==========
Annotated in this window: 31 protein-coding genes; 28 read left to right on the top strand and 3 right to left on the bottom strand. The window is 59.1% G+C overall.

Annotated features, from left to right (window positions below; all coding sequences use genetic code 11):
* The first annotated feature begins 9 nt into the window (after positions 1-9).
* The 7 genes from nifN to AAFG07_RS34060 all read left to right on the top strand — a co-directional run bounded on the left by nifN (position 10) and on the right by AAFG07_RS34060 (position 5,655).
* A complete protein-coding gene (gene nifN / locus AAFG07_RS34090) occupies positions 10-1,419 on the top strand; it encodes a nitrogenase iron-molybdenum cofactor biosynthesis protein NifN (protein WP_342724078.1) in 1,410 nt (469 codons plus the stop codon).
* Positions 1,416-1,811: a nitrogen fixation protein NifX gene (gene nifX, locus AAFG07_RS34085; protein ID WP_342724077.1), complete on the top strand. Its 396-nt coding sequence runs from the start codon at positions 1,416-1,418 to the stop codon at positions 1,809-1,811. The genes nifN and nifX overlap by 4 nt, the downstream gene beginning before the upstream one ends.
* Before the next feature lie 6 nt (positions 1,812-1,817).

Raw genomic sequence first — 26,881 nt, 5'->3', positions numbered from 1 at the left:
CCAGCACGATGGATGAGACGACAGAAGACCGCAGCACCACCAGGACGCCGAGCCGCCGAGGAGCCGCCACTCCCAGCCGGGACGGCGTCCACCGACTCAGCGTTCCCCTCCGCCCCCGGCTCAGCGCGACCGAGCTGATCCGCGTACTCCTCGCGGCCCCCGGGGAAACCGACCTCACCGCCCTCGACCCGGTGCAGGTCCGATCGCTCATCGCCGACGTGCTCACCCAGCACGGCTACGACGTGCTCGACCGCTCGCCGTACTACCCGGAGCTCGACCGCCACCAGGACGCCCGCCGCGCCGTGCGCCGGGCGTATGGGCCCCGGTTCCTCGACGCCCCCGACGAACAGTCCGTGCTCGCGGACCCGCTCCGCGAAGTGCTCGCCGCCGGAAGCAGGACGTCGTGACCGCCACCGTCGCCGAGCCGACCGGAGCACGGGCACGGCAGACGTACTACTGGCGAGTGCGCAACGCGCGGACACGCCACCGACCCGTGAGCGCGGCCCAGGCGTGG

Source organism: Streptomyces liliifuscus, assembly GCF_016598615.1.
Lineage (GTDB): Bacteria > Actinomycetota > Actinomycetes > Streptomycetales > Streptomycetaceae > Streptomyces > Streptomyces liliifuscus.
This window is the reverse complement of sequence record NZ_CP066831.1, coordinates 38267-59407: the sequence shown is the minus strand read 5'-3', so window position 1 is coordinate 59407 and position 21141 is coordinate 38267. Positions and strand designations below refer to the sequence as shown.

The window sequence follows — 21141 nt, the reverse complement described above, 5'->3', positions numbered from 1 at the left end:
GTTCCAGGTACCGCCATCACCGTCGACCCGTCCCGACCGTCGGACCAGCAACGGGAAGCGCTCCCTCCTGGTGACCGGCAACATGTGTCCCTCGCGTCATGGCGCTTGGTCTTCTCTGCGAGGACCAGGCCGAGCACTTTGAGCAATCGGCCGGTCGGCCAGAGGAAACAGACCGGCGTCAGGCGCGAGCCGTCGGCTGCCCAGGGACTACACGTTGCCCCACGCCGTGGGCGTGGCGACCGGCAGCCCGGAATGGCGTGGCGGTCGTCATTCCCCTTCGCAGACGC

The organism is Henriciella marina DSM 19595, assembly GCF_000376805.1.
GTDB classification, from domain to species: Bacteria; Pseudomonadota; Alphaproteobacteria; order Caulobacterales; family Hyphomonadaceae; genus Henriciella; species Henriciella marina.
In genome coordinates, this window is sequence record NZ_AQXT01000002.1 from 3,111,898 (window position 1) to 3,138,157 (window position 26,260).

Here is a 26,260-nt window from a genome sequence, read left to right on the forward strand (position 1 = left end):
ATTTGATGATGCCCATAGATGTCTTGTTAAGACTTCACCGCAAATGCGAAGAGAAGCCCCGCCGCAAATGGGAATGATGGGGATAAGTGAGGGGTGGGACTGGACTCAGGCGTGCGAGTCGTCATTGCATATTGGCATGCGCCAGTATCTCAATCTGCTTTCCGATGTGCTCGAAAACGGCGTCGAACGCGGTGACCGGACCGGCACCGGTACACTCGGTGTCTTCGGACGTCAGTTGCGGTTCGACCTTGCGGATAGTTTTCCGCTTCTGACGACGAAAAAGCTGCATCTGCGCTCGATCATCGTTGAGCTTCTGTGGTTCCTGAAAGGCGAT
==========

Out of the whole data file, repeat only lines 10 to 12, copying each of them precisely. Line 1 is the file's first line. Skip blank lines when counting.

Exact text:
Source organism: Streptomyces liliifuscus, assembly GCF_016598615.1.
Lineage (GTDB): Bacteria > Actinomycetota > Actinomycetes > Streptomycetales > Streptomycetaceae > Streptomyces > Streptomyces liliifuscus.
This window is the reverse complement of sequence record NZ_CP066831.1, coordinates 38267-59407: the sequence shown is the minus strand read 5'-3', so window position 1 is coordinate 59407 and position 21141 is coordinate 38267. Positions and strand designations below refer to the sequence as shown.